Patient Rights and Responsibilities
Patient Rights and Responsibilities
To Keep Teens Slim, Focus on Health not Weight
To Keep Teens Slim, Focus on Health not Weight MONDAY, Aug. 22, 2016 (HealthDay News) -- When teenagers are overweight, parents and doctors should encourage a healthy lifestyle rather than worry about the number on the bathroom scale, the American Academy of Pediatrics (AAP) says. In new guidelines that address both teen obesity and eating disorders, the AAP says adults should move away from "weight talk," and instead help kids have a healthy relationship with food and their bodies. "We need to focus on...
TV Ratings for Parents Let Violence, Drinking Slip Through
TV Ratings for Parents Let Violence, Drinking Slip Through MONDAY, Aug. 22, 2016 (HealthDay News) -- Parents should take industry television ratings with a grain of salt, since they don't always reflect the true amount of violence, smoking and drinking in TV shows, a new study warns. Shows approved for children 7 and older (TV-Y7) contain nearly as much violence as shows intended for adults only, said lead researcher Joy Gabrielli. She is a clinical child psychologist at Dartmouth College's Geisel Schoo...
Teen Student-Athletes Often Unfit, Overweight
Teen Student-Athletes Often Unfit, Overweight MONDAY, Aug. 22, 2016 (HealthDay News) -- Student-athletes may be more popular than teens who don't play sports, but they're no more fit. Turns out they have similar rates of obesity and high blood pressure as non-athletes, a new study finds. Researchers analyzed data from 2,700 student-athletes in Philadelphia who received free preseason physicals over four years from the non-profit Athlete Health Organization. The physicals are done to identify students wh...
Too Few Female Urologists to Meet Aging Patients' Demand
Too Few Female Urologists to Meet Aging Patients' Demand MONDAY, Aug. 22, 2016 (HealthDay News) -- Women prefer to see female urologists, but there are far too few to meet a growing demand, a new study reports. Researchers analyzed patient data from 2003 to 2012 for more than 6,000 urologists across the United States. Women represented 54 percent of patients for female urologists, and 32 percent for male urologists, the study found. Of an estimated 9,600 U.S. urologists, between 8 percent and 12 percent...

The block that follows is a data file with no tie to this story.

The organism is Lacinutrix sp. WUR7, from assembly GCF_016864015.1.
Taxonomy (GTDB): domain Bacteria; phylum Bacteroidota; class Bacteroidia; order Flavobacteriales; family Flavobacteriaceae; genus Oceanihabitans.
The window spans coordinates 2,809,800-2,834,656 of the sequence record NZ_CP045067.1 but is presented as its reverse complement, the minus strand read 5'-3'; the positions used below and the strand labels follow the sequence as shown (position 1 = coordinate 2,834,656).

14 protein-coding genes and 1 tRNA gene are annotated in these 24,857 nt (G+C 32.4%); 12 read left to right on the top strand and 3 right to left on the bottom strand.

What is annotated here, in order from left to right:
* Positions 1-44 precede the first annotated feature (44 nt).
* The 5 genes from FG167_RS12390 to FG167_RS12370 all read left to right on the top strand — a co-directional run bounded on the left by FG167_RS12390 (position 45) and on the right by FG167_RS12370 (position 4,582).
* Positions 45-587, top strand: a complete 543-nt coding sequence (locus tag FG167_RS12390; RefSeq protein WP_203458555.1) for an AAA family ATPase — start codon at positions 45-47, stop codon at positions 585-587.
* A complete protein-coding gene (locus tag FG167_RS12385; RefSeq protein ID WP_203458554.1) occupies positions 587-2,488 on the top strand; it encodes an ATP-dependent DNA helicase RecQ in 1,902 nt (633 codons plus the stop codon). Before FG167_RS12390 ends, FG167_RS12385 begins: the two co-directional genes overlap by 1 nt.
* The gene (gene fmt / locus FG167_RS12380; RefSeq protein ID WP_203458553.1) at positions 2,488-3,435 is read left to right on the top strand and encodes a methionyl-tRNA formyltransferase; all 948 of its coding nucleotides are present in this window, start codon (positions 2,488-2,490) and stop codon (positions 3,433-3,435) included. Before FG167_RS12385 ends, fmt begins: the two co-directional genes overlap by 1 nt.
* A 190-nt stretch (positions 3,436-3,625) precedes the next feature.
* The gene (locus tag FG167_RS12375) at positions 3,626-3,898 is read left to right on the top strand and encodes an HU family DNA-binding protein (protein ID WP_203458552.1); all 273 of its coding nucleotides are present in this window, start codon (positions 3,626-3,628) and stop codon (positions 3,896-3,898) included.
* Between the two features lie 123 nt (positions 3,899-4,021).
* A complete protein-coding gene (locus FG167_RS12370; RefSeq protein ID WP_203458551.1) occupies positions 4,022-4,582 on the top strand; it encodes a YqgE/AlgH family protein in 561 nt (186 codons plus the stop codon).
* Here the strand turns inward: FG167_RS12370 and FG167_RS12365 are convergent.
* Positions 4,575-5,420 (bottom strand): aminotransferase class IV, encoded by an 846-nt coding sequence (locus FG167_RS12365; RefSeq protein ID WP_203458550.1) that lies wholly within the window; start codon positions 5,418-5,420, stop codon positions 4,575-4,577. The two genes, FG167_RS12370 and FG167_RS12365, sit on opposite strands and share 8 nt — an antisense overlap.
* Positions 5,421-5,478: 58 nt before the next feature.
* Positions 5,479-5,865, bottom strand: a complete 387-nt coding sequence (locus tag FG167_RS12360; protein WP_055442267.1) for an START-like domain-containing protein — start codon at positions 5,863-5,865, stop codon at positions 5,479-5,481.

Truth or Fib? When Kids Say They're Too Sick for School
Truth or Fib? When Kids Say They're Too Sick for School MONDAY, Aug. 22, 2016 (HealthDay News) -- It's only a matter of time after school begins before parents have to deal with a child who doesn't feel well enough to go. If your child complains of a headache, he or she probably isn't faking, said Dr. Jennifer Caudle. She is an assistant professor of family medicine at Rowan University School of Osteopathic Medicine in Stratford, N.J. Stress, lack of sleep or changes in diet can all contribute to headac...
Teen Cyberbullies More Apt to Be Friends Than Strangers
Teen Cyberbullies More Apt to Be Friends Than Strangers SATURDAY, Aug. 20, 2016 (HealthDay News) -- Cyberbullying among teens is highly likely to involve current or former friends and dating partners, a new study finds. Researchers analyzed data from a 2011 survey of nearly 800 students in grades 8 through 12 at a public school in a New York City suburb. About 17 percent had been involved with cyberbullying in the previous week, the study found. Nearly 6 percent of those students were victims; about 9 p...
Twitter Broadening Discussions About Death, Grief: Study
Twitter Broadening Discussions About Death, Grief: Study SATURDAY, Aug. 20, 2016 (HealthDay News) -- Twitter and other social media are erasing a 20th century taboo against discussing death and mourning in public, researchers report. Doctoral students in sociology at the University of Washington in Seattle reviewed the feeds of 39 dead Twitter users. They found that people used Twitter to react in a way that differed from other social media sites. For example, Facebook posts about deaths tend to be more...
Two Genes Might Help Predict Breast Cancer Survival
Two Genes Might Help Predict Breast Cancer Survival THURSDAY, Aug. 18, 2016 (HealthDay News) -- The activity of two genes may help predict certain breast cancer patients' chances of survival and guide their treatment, British researchers report. "We have seen major strides in the treatment of breast cancer, but once it begins to spread round the body it is still often fatal," said Paul Workman. He is chief executive of the Institute of Cancer Research (ICR) in London, which conducted the research. "This...
Texas Reports 1st U.S. Case of Zika From Travel to Another State